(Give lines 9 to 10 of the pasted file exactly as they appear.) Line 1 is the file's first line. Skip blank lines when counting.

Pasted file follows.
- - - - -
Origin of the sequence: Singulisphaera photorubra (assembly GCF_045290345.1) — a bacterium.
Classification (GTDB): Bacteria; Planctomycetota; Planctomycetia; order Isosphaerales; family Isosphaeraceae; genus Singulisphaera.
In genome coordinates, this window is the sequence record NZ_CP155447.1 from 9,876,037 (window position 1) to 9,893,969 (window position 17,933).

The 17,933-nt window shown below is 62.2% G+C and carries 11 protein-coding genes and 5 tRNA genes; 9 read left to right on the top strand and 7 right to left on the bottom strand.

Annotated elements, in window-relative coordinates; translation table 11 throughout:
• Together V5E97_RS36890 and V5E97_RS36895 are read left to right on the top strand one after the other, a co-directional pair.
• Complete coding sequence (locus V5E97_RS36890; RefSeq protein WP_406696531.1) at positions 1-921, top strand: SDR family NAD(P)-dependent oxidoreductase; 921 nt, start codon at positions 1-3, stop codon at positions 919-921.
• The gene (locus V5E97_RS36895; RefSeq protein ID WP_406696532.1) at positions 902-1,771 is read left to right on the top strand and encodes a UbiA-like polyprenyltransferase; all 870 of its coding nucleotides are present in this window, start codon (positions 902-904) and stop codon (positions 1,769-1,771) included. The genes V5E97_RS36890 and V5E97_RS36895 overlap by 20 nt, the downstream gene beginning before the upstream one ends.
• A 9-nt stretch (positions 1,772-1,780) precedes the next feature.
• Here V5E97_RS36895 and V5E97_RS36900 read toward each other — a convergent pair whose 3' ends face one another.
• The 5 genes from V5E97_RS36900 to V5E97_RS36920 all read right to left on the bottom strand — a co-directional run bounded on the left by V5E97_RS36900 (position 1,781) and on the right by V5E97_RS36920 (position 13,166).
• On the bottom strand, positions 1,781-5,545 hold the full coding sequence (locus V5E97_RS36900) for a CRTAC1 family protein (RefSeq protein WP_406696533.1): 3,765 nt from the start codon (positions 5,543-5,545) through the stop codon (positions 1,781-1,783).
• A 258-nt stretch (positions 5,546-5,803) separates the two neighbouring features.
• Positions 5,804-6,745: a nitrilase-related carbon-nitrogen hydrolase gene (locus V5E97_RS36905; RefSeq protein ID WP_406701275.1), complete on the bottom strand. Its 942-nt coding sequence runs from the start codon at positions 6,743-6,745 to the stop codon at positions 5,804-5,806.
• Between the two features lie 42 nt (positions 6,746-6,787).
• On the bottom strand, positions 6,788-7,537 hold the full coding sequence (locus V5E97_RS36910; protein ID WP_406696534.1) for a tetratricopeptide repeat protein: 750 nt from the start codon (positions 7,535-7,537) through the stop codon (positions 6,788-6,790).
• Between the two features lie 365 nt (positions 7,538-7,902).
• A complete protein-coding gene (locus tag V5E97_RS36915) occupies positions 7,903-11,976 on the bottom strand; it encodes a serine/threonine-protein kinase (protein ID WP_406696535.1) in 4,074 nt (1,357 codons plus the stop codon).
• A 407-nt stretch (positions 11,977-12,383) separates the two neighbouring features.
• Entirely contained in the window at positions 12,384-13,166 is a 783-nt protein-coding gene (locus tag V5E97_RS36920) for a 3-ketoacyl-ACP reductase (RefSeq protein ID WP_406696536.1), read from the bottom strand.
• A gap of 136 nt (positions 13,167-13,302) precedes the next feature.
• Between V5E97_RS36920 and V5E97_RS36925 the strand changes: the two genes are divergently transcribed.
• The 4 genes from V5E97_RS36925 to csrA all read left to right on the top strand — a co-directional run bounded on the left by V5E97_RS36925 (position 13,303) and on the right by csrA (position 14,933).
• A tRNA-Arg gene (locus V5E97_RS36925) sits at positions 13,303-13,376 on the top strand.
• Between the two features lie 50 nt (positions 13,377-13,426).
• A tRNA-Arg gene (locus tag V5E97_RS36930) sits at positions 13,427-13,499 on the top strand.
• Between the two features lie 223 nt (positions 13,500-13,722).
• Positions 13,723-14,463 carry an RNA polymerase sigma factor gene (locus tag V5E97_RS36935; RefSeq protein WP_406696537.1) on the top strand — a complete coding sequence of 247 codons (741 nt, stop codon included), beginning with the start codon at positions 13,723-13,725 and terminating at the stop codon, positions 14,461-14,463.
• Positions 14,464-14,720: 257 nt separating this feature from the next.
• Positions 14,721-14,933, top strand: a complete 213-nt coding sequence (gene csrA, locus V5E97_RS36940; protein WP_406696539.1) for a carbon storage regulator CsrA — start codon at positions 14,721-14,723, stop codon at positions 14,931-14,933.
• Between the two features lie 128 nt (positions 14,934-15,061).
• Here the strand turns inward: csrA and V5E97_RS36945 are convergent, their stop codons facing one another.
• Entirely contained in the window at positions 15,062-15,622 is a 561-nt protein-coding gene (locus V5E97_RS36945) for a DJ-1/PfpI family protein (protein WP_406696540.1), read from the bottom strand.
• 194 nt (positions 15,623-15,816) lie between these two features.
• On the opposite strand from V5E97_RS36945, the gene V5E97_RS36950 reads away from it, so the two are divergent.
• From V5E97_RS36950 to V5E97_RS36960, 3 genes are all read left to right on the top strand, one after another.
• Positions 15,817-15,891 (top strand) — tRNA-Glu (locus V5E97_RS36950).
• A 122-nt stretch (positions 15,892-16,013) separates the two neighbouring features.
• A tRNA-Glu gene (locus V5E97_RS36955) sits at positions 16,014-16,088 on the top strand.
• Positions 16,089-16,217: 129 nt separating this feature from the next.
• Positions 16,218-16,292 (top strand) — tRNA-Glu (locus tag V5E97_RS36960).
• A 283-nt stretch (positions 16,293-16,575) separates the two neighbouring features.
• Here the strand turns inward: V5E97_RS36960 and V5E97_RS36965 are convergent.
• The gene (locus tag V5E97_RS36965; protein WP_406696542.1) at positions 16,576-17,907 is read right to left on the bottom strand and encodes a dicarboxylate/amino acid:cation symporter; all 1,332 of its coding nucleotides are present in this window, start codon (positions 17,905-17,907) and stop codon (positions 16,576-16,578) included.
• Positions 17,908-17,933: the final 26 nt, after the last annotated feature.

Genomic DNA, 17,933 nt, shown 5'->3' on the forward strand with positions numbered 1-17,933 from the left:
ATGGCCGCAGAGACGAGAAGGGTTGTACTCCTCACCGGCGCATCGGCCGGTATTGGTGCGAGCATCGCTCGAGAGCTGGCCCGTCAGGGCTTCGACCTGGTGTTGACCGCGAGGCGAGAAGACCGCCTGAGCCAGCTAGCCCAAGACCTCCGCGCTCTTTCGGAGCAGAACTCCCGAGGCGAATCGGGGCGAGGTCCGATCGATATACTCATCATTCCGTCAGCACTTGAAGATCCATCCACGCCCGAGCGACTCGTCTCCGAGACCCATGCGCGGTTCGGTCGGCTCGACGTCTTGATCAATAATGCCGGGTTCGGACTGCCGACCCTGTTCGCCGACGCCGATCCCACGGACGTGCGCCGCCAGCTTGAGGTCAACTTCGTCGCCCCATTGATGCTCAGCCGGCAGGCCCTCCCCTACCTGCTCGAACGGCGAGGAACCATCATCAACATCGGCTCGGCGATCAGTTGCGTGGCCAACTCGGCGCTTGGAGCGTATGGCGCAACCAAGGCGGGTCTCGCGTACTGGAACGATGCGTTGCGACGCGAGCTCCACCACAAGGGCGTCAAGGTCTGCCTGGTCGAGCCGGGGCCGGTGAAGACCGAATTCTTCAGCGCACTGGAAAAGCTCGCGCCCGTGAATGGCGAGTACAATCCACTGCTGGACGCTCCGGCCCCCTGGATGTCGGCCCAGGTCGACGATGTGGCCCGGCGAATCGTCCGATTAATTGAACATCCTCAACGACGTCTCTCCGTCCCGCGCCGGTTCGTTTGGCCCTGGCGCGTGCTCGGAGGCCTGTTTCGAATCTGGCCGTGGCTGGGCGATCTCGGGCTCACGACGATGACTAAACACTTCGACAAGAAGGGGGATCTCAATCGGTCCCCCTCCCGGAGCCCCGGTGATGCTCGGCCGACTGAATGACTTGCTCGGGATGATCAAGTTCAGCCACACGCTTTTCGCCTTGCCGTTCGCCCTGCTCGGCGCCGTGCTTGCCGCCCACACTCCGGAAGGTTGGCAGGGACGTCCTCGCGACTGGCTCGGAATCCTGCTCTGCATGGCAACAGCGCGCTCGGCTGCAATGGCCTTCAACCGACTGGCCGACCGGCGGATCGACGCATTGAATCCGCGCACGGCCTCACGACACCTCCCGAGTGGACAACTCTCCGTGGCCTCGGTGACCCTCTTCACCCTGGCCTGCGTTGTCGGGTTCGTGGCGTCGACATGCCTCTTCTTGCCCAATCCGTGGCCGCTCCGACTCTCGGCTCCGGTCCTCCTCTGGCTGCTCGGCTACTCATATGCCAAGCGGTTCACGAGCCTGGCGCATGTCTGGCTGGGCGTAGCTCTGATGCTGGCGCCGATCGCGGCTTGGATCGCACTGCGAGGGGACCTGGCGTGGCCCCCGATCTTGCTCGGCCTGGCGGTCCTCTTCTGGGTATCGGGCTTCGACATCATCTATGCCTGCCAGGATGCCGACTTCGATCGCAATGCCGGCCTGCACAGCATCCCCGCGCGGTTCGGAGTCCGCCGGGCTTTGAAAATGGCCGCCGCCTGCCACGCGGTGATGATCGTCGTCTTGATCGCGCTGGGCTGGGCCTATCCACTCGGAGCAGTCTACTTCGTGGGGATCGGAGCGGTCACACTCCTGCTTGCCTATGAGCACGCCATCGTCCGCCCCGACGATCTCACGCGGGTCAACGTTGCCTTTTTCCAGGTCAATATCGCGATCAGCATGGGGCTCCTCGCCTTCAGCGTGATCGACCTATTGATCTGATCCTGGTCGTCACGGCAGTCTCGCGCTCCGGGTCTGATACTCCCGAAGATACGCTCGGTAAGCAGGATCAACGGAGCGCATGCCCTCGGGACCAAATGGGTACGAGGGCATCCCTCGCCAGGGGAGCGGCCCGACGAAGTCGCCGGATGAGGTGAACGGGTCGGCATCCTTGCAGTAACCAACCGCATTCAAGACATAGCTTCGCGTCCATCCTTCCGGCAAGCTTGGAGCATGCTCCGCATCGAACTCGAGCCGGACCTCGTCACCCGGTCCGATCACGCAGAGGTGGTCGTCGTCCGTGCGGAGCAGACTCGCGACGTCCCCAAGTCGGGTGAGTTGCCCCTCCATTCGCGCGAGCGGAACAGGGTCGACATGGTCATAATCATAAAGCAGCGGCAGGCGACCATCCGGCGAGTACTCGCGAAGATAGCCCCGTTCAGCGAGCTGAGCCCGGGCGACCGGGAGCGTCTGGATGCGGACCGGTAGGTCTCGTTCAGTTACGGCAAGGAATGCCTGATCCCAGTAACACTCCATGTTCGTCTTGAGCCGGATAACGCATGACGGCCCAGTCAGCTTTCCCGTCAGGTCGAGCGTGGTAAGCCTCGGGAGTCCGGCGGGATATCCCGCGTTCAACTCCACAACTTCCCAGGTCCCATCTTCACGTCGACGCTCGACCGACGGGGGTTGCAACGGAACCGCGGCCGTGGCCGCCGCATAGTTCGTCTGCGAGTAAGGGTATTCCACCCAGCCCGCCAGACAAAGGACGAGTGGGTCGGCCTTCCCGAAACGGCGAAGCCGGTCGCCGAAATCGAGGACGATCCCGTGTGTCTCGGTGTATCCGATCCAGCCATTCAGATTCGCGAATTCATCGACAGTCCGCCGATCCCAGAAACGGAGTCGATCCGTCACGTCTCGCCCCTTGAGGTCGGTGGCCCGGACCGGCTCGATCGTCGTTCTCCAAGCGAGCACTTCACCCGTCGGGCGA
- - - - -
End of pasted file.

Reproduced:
• A 9-nt stretch (positions 1,772-1,780) precedes the next feature.
• Here V5E97_RS36895 and V5E97_RS36900 read toward each other — a convergent pair whose 3' ends face one another.